C J Box: remembering America with a touch of genius

In the last 13 weeks I have read 23 books by C J Box, an author I had previously never heard of. I have never, in my life, gorged so heavily and so quickly on one author.

He must, surely, be a great writer. Well, erm, no, although his writing certainly improves over the course of the 16 years he has been a published author. In that time, 28 of his books have been published. Prolific, then, but scarcely Pullitzer Prize material.

In which case, he must be a great story-teller. Well, yes and no. His Joe Pickett books are certainly all great stories, until the 16th in the series, where Box falls into the all-too-familiar trap of showing off his research skills and the plot takes a back seat until two-thirds of the way through.

But other books – the Cody Hoyt trilogy; and the Cassie Dewell quartet (one of which is also the last of the Cody Hoyt trio) – are less sure-footed, not to mention improbable in much of the plotting.

So what is it, then, that kept me reading, and reading, and reading?

It’s the sense of place, and the culture of that place, and Box’s people. The Joe Pickett books are set in Wyoming – where a population of barely 600,000 scatters across a state bigger than Great Britain. And in that state is Yellowstone Park, which also stretches into parts of Montana and Idaho. This is the America of geographical and geological wonder writ large. It’s where people are forced to live in harmony with their surroundings, and even then their surroundings might kill them at a moment’s notice.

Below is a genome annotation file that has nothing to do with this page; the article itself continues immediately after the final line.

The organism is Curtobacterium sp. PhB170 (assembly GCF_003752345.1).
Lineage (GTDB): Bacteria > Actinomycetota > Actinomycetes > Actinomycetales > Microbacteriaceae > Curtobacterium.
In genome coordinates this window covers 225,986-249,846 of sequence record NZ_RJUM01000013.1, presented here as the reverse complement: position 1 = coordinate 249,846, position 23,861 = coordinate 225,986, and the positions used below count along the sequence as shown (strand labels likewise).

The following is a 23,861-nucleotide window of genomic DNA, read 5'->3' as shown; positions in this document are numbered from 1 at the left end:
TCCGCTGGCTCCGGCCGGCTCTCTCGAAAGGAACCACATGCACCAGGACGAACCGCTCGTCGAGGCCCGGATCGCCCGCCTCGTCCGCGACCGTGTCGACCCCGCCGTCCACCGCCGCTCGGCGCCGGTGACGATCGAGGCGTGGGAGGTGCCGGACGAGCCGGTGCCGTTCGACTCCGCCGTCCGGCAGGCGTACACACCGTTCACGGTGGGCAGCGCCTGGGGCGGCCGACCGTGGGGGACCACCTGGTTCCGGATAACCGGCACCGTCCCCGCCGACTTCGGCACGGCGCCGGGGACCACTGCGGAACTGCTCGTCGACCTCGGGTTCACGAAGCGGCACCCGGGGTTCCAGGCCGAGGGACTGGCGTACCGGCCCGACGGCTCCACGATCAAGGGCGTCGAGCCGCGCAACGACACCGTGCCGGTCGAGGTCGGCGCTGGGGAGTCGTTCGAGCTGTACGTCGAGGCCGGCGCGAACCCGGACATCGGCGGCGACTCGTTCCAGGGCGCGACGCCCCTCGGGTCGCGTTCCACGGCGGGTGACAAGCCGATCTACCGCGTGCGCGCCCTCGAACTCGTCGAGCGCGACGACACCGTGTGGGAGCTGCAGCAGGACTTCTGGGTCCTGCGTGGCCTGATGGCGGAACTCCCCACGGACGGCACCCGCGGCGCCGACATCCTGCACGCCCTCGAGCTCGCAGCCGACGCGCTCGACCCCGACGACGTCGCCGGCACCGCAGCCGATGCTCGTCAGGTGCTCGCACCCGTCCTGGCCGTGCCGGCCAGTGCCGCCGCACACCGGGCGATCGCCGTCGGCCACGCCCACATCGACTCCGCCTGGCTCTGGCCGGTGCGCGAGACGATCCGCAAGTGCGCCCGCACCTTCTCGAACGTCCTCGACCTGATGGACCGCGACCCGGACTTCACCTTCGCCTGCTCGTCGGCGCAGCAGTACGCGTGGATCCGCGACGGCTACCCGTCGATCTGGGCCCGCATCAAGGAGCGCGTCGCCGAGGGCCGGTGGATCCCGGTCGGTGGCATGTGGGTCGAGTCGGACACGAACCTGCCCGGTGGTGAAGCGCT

The Trump factor

If you have any genuine interest in (rather than just wanting to rail against) the American people that time forgot – and thereby begat Trump – C J Box is your man. Not that he supports Trump (I wouldn’t have a clue) or is even a Republican (one of his most colourful characters is State Governor Spencer Rulon, a Democrat in a solidly red state).

But what he does, and with a touch of genius, is to sculpt his characters as hewn from their landscape, a landscape of small towns and massive wilderness. Hunting is a part of life, and Joe Pickett is a Game Warden. The old American pioneer spirit is alive and well and that there government in that there DC has no fucking idea.

Box’s characters look after their environment, but rail against environmentalists and the green lobby. They live in the modern world, but still use horses for transport (as well as SUVs and All-Terrain-Vehicles (ATVs). Imagine living somewhere where four-wheel drive just doesn’t cut it.

Above all, they don’t need no politician 2,000 miles away telling them what’s right and what’s wrong, goldarn it!

A natural disaster, overdue

Among the exquisite descriptions of the geography and geology, Box most notably brings Yellowstone Park alive. And it is, indeed, alive. With magma just 14 centimetres under parts of its surface, constantly pushing and stressing the fragile crust, a massive geological event is imminent. Indeed, it’s 60,000 years overdue according to some.

When it eventually comes, it is estimated two millions Americans could die. In one notable episode in Free Fire, (Joe Pickett 7) little holes (fumaroles) are punched through the earth and gas escapes, which can be lit to produce steady flames. Party time! But also a target for greedy energy providers whose lack of concern for the possible consequences of exploiting this wilderness rings only too true.

Box doesn’t romanticise his characters or their environment. Consequently he doesn’t romanticise America. But he does provide a portrait of the inhabitants of what Washington cynically calls ‘the flyover states’ that graphically explains the schism that produced Trump. These are real people, true lives, great characters, flaws and all.

The genre is crime fiction, certainly. But there’s so much icing on its cake you’ll get a sugar rush for sure, if you binge like I did. And now the slump, while I wait for Joe Pickett 18, sometime in 2018. God, I hate waiting.




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